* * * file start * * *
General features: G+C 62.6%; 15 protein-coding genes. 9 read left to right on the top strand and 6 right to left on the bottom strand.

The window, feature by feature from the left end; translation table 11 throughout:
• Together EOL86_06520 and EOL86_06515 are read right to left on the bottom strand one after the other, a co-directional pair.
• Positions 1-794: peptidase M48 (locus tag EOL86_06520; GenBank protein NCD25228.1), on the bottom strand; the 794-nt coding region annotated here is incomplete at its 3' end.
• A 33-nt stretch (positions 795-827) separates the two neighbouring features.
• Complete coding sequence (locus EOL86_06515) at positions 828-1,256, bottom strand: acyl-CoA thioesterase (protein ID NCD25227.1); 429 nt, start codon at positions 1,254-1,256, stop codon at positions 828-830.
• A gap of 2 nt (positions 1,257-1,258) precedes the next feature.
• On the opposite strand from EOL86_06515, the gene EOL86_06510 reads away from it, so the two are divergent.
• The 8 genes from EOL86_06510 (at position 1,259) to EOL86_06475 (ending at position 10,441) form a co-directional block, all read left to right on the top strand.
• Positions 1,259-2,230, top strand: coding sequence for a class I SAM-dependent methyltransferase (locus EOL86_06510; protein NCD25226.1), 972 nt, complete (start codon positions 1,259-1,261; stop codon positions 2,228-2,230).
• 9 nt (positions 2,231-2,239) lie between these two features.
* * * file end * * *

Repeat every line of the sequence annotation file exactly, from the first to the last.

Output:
General features: G+C 62.6%; 15 protein-coding genes. 9 read left to right on the top strand and 6 right to left on the bottom strand.

The window, feature by feature from the left end; translation table 11 throughout:
• Together EOL86_06520 and EOL86_06515 are read right to left on the bottom strand one after the other, a co-directional pair.
• Positions 1-794: peptidase M48 (locus tag EOL86_06520; GenBank protein NCD25228.1), on the bottom strand; the 794-nt coding region annotated here is incomplete at its 3' end.
• A 33-nt stretch (positions 795-827) separates the two neighbouring features.
• Complete coding sequence (locus EOL86_06515) at positions 828-1,256, bottom strand: acyl-CoA thioesterase (protein ID NCD25227.1); 429 nt, start codon at positions 1,254-1,256, stop codon at positions 828-830.
• A gap of 2 nt (positions 1,257-1,258) precedes the next feature.
• On the opposite strand from EOL86_06515, the gene EOL86_06510 reads away from it, so the two are divergent.
• The 8 genes from EOL86_06510 (at position 1,259) to EOL86_06475 (ending at position 10,441) form a co-directional block, all read left to right on the top strand.
• Positions 1,259-2,230, top strand: coding sequence for a class I SAM-dependent methyltransferase (locus EOL86_06510; protein NCD25226.1), 972 nt, complete (start codon positions 1,259-1,261; stop codon positions 2,228-2,230).
• 9 nt (positions 2,231-2,239) lie between these two features.